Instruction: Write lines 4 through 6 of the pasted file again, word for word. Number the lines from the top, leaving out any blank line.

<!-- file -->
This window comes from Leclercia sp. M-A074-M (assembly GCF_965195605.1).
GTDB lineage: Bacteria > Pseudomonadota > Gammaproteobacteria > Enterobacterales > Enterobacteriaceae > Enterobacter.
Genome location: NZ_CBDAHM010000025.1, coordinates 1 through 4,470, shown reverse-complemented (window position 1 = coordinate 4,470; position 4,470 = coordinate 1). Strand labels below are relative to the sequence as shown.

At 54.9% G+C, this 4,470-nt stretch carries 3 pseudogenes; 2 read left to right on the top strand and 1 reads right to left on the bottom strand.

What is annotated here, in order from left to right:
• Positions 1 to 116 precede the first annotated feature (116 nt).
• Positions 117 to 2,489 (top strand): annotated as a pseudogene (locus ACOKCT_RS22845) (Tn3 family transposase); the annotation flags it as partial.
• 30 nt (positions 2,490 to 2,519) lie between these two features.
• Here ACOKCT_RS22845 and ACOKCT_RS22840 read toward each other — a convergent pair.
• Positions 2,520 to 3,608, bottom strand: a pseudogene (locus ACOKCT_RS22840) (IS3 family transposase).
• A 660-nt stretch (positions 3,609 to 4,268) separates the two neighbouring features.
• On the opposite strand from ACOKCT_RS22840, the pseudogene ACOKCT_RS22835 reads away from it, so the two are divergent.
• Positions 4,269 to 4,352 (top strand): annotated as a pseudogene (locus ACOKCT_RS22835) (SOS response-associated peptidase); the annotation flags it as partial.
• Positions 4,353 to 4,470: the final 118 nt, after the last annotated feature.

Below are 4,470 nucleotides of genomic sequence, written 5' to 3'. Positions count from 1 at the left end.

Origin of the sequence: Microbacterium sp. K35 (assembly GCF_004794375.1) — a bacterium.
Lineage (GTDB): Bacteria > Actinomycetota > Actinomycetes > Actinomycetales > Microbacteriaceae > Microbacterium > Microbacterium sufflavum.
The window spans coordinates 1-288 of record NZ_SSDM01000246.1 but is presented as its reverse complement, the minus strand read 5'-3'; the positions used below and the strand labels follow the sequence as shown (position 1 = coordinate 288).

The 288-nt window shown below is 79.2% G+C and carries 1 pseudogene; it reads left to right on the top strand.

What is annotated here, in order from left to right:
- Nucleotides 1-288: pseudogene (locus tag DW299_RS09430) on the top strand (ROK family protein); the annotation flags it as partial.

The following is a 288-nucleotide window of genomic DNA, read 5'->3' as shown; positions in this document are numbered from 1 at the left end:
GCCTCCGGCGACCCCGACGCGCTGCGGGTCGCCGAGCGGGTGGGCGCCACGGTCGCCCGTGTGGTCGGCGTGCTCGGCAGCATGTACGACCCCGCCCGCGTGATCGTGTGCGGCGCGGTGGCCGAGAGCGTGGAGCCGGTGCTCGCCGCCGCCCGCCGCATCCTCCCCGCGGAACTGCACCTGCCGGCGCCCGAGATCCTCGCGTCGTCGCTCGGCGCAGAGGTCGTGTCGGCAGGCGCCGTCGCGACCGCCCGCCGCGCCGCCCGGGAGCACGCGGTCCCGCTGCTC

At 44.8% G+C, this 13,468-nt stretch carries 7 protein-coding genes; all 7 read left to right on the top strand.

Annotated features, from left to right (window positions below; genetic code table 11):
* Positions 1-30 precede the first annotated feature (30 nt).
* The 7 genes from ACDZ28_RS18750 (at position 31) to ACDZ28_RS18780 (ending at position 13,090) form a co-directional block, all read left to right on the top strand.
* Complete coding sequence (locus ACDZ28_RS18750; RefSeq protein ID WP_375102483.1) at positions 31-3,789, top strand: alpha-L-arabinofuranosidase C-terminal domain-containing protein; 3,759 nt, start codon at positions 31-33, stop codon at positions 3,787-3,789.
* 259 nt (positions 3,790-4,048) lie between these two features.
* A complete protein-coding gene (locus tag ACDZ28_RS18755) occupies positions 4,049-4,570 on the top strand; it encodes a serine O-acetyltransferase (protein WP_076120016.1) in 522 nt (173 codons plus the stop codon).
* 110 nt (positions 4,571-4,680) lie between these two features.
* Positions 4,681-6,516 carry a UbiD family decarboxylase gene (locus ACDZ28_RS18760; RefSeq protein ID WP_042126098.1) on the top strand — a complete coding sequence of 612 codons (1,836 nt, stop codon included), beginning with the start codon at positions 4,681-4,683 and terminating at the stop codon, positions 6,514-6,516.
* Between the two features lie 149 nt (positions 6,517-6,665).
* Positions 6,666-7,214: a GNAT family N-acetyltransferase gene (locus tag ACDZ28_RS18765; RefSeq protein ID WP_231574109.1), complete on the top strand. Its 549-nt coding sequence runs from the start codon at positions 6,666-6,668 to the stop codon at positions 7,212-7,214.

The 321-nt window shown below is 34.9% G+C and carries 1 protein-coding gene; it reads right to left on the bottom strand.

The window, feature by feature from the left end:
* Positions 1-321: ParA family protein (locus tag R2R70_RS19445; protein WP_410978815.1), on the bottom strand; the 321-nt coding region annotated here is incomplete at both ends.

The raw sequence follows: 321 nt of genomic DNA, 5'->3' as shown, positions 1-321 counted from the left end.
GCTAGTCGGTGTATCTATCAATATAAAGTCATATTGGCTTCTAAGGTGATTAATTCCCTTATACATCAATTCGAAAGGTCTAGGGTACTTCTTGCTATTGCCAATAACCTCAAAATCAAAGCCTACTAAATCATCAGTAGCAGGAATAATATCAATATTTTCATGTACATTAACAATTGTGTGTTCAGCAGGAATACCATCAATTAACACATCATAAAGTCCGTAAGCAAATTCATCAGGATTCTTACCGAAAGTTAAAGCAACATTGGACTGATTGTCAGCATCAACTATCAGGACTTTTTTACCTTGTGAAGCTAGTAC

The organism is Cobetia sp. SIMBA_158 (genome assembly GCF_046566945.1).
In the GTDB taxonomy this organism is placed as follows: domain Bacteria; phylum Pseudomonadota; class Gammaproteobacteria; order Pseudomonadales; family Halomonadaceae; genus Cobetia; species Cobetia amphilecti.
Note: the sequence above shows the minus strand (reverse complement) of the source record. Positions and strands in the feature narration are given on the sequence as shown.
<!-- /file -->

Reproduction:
At 54.9% G+C, this 4,470-nt stretch carries 3 pseudogenes; 2 read left to right on the top strand and 1 reads right to left on the bottom strand.

What is annotated here, in order from left to right:
• Positions 1 to 116 precede the first annotated feature (116 nt).